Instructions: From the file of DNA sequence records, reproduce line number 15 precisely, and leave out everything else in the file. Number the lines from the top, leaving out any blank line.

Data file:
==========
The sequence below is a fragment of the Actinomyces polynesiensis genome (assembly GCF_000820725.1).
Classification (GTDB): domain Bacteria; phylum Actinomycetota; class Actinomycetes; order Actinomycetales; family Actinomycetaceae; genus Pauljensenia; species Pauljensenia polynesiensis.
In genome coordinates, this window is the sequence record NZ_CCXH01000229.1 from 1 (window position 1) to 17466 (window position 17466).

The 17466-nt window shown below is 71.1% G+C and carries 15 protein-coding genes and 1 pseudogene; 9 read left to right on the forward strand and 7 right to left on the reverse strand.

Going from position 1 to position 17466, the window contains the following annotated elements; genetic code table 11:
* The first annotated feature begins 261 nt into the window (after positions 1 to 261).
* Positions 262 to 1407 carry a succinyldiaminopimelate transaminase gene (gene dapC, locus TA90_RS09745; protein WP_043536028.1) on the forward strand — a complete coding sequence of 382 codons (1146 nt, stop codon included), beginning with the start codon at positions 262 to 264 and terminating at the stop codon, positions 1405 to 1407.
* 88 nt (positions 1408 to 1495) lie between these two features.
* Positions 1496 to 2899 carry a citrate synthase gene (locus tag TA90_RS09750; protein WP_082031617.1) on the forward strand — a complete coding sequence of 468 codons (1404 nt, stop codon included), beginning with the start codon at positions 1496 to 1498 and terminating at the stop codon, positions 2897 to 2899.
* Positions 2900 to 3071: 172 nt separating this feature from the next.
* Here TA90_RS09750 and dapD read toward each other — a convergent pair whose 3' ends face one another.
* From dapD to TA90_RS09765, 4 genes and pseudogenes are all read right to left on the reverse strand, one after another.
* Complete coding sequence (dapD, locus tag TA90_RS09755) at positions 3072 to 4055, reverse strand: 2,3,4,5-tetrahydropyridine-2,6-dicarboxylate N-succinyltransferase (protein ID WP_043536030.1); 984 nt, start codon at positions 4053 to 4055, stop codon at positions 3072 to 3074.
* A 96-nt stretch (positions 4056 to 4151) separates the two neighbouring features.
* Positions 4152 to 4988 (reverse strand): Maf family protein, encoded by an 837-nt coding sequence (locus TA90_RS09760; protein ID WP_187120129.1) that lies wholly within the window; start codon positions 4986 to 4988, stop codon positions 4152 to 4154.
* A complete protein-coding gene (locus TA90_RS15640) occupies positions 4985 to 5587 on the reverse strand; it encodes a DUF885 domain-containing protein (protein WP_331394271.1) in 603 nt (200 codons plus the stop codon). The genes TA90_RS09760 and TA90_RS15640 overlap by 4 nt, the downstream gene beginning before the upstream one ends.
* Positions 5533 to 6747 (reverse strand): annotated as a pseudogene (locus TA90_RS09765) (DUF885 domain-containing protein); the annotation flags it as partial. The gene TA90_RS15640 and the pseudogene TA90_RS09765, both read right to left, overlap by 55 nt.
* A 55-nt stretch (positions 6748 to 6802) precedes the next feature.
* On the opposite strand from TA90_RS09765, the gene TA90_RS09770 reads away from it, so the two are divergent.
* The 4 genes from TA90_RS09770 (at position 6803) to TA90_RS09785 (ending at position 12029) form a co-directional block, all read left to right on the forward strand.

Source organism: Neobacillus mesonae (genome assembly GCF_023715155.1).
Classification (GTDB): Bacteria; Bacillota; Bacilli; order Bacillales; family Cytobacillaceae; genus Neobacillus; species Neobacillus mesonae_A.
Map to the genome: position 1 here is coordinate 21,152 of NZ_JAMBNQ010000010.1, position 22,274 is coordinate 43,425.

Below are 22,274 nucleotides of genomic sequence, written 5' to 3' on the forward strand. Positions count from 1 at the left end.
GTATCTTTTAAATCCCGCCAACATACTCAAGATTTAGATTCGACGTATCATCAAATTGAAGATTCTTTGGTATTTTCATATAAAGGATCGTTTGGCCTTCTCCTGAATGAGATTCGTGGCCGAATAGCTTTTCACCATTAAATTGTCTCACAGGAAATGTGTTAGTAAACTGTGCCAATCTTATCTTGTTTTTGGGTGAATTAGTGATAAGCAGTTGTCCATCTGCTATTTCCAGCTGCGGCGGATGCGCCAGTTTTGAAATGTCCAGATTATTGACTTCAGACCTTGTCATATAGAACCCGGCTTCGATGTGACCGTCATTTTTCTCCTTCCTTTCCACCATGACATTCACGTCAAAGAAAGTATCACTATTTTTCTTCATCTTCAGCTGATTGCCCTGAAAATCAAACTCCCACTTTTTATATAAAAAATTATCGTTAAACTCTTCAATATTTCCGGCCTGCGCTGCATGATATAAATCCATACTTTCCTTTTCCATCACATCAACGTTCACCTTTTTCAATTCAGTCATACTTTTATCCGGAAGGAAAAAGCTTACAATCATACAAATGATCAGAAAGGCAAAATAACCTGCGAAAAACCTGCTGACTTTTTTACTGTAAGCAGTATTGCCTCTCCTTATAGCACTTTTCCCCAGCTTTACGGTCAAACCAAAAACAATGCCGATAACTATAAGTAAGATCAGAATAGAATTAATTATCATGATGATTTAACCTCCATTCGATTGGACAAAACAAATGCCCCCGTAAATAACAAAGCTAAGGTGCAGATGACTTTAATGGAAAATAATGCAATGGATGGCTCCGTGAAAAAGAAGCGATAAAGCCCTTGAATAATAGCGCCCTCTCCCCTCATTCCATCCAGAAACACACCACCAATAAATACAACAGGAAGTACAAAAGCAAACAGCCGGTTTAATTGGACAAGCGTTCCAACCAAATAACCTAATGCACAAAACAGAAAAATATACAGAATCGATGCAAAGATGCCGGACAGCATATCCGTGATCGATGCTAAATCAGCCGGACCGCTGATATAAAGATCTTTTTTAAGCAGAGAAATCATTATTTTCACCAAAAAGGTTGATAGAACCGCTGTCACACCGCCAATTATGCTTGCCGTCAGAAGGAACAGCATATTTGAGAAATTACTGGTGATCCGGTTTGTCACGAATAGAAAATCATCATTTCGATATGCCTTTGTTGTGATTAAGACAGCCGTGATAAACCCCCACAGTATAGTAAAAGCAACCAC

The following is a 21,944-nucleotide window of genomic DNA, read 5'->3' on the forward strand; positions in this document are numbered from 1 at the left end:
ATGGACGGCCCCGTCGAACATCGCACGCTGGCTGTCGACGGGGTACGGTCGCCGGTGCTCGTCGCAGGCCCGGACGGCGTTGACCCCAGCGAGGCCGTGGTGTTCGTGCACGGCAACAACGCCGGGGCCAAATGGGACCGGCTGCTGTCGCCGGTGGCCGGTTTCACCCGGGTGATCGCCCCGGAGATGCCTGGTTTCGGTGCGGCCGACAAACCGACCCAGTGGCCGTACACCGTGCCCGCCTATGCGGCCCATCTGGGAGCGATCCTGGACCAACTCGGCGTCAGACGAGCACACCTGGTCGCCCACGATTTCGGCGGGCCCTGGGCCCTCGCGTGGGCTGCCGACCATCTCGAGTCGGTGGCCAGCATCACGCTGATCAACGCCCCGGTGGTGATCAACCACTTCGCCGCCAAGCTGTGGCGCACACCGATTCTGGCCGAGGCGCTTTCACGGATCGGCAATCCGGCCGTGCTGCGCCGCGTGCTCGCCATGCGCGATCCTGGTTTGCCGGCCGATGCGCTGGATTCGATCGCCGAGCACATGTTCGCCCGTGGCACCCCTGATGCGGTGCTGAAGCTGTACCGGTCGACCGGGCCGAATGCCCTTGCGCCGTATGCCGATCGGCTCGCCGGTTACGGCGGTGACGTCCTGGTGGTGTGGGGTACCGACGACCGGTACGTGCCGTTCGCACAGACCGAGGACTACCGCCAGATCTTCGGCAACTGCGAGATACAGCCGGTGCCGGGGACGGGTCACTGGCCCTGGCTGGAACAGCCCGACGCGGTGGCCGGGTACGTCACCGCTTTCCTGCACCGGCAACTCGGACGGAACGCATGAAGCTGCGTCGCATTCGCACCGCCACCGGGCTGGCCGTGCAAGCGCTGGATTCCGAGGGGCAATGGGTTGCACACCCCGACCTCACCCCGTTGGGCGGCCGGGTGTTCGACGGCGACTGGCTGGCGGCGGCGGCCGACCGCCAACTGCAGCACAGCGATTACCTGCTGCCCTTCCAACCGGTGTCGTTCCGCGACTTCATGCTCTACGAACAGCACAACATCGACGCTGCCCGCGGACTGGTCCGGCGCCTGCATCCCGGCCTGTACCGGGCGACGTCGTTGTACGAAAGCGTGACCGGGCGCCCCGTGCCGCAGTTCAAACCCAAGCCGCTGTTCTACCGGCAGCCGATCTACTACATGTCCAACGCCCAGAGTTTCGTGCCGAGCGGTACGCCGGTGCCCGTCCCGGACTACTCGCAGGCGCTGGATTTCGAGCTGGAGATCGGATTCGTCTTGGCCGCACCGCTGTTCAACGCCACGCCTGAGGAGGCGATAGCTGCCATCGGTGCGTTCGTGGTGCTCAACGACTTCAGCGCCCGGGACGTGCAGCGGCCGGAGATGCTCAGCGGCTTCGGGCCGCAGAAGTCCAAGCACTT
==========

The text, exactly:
* Positions 4152 to 4988 (reverse strand): Maf family protein, encoded by an 837-nt coding sequence (locus TA90_RS09760; protein ID WP_187120129.1) that lies wholly within the window; start codon positions 4986 to 4988, stop codon positions 4152 to 4154.